Throughout this industry there are a plethora of experiences that shaped childhoods, defined the identity of studios and raised the bar for videogames changing the activity from a childish hobby to a bonafide art form. Everyone has their own personal opinion on which games fit that description and which ones out of those are the best of the best, the ones that shouldn’t be missed by anyone who even hints at being a gamer. So that is exactly what the list below is: these are the top five games that any self-respecting gamer should play because they are just that damn good.
Uncharted 2: Among Thieves
First on the list is actually my favourite game of all time: the Sony exclusive Uncharted 2: Among Thieves. This doesn’t only earn a place on my list because it is the game that entertained me through a whole week of snow days, never letting my attention slip from its charismatic characters, poppy world hopping adventure and satisfying cover based third person shooting, but it also earns its place because it is a damn masterpiece that gave us the legendary Naughty Dog that we are still enjoying the fruits of today. This was the game that put Sony’s first party studio on the map and for good reason. For decades before games had always been chasing the cinematic prowess that movies had over the art form, but here the videogame industry finally caught up. With a whole host of set pieces that remain some of the most enthralling in any form of entertainment, Uncharted 2 is simply explosive fun done in the best possible way. Plus without this game we may never have seen The Last of Us, so there’s also that. Side note: this game also revealed Naughty Dog’s secret ability: being surprisingly awesome at creating tacked on multiplayer. Uncharted 2’s multiplayer quickly became the number one virtual meet up spot for me and my friends and wasn’t overthrown until its sequel invested even more into what should have just been a throw away mode that was forced upon them by studio notes.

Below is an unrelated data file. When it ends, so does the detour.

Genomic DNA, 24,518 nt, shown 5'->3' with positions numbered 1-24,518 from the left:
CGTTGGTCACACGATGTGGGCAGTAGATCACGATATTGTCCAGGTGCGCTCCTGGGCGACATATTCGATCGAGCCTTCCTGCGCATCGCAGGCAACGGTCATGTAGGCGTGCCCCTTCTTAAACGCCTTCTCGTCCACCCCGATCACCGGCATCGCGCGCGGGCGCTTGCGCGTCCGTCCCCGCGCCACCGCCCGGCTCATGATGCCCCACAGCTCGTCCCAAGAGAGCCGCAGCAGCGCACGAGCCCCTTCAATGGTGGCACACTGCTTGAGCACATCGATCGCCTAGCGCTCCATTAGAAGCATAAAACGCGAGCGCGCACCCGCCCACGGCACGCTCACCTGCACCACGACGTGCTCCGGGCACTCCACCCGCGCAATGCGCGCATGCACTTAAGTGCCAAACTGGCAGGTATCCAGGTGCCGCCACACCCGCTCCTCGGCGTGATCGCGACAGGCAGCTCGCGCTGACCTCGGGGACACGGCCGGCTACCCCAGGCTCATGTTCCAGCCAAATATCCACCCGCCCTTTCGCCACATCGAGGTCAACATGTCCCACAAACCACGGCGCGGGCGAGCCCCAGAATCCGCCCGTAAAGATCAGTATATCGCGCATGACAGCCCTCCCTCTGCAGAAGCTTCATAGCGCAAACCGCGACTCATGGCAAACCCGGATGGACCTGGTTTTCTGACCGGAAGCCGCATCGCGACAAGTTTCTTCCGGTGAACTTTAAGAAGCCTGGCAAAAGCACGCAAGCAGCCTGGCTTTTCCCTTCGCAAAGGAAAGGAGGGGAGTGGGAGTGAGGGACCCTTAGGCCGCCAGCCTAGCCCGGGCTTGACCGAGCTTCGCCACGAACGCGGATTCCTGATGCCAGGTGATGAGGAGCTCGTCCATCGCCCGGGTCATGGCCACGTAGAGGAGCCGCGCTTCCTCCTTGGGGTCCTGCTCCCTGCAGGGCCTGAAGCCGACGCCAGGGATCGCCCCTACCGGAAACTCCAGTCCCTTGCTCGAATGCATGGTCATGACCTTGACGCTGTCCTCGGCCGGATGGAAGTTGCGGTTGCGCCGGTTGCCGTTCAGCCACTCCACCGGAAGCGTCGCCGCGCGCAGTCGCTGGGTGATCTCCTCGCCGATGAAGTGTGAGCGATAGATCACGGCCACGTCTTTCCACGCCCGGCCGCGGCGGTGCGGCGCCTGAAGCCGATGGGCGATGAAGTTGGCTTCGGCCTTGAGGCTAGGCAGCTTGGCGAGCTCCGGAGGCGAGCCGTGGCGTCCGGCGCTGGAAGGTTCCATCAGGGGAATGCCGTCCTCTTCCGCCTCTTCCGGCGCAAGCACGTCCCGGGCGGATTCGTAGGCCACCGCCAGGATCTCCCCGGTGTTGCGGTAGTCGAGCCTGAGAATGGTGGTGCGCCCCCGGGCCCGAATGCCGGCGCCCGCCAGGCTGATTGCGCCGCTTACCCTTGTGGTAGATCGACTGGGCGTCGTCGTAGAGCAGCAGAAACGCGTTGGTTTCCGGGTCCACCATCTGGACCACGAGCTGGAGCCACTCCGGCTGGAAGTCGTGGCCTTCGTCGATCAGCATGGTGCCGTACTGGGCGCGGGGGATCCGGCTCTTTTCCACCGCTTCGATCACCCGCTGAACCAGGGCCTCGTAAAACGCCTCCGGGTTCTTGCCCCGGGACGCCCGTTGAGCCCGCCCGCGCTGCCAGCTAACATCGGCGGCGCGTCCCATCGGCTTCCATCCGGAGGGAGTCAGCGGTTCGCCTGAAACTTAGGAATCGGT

Have you ever wanted to be a superhero? Of course you have. Flying through the skies would be amazing and definitely better than sitting in traffic on the way to work, plus saving people from dastardly criminals would feel spectacular (presuming you know how to safely fend them off and not get beaten up yourself). This is the fantasy that has filled my thoughts ever since I was a wide eyed kid watching Sam Raimi’s first webslinger flick in cinemas back in 2002. Since then the superhero genre of films has blown up and we now have a whole record breaking cinematic universe full of marvels to delight us almost on a monthly basis. But while the movies have been getting better and better, there wasn’t really a superhero presence within videogames. Not a good one anyway. The Batman Arkham series came close, but towards the end lost their way a bit (damn tank fights). All hope seemed lost. That was until the same hero that ignited my passion for superheroes in the first place swung onto the current generation and landed with an almighty boom. Spider-Man for PlayStation 4 is the closest any of us will probably get to actually having powers and becoming the guardian of a city. The game perfectly captures everything that makes Spider-Man such a compelling character. From his unique sense of humour and his notorious Parker-luck, to how immensely fun swinging around New York City is. Insomniac games effortlessly puts you behind that iconic web-patterned mask and lets you run wild. This is the perfect superhero experience we have to date, hands down.
Crash Team Racing